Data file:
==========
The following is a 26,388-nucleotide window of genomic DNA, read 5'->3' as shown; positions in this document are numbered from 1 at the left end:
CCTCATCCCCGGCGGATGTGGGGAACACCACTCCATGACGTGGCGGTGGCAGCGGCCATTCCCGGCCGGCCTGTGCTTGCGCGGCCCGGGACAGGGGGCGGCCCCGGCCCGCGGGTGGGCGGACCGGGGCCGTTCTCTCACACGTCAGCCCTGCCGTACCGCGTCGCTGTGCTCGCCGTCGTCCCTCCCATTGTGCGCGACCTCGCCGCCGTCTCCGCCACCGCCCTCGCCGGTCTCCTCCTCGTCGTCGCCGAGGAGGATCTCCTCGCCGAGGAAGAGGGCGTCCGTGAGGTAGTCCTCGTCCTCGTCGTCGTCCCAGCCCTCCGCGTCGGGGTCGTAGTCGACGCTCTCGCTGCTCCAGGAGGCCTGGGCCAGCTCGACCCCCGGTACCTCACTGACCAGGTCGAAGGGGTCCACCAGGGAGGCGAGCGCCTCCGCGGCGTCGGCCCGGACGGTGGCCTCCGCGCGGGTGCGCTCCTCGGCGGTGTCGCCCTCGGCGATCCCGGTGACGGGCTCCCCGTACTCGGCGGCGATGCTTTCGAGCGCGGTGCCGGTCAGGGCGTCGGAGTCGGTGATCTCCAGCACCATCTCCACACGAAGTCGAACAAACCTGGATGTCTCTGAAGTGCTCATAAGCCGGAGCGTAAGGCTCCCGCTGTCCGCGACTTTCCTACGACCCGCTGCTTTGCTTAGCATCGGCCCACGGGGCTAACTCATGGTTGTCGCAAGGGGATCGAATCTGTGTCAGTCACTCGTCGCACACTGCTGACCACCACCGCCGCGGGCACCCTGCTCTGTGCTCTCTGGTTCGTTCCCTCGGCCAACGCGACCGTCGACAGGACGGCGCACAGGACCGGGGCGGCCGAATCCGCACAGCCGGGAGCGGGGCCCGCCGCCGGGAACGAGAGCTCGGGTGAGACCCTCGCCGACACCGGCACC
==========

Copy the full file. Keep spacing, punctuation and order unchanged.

The following is a 26,388-nucleotide window of genomic DNA, read 5'->3' as shown; positions in this document are numbered from 1 at the left end:
CCTCATCCCCGGCGGATGTGGGGAACACCACTCCATGACGTGGCGGTGGCAGCGGCCATTCCCGGCCGGCCTGTGCTTGCGCGGCCCGGGACAGGGGGCGGCCCCGGCCCGCGGGTGGGCGGACCGGGGCCGTTCTCTCACACGTCAGCCCTGCCGTACCGCGTCGCTGTGCTCGCCGTCGTCCCTCCCATTGTGCGCGACCTCGCCGCCGTCTCCGCCACCGCCCTCGCCGGTCTCCTCCTCGTCGTCGCCGAGGAGGATCTCCTCGCCGAGGAAGAGGGCGTCCGTGAGGTAGTCCTCGTCCTCGTCGTCGTCCCAGCCCTCCGCGTCGGGGTCGTAGTCGACGCTCTCGCTGCTCCAGGAGGCCTGGGCCAGCTCGACCCCCGGTACCTCACTGACCAGGTCGAAGGGGTCCACCAGGGAGGCGAGCGCCTCCGCGGCGTCGGCCCGGACGGTGGCCTCCGCGCGGGTGCGCTCCTCGGCGGTGTCGCCCTCGGCGATCCCGGTGACGGGCTCCCCGTACTCGGCGGCGATGCTTTCGAGCGCGGTGCCGGTCAGGGCGTCGGAGTCGGTGATCTCCAGCACCATCTCCACACGAAGTCGAACAAACCTGGATGTCTCTGAAGTGCTCATAAGCCGGAGCGTAAGGCTCCCGCTGTCCGCGACTTTCCTACGACCCGCTGCTTTGCTTAGCATCGGCCCACGGGGCTAACTCATGGTTGTCGCAAGGGGATCGAATCTGTGTCAGTCACTCGTCGCACACTGCTGACCACCACCGCCGCGGGCACCCTGCTCTGTGCTCTCTGGTTCGTTCCCTCGGCCAACGCGACCGTCGACAGGACGGCGCACAGGACCGGGGCGGCCGAATCCGCACAGCCGGGAGCGGGGCCCGCCGCCGGGAACGAGAGCTCGGGTGAGACCCTCGCCGACACCGGCACC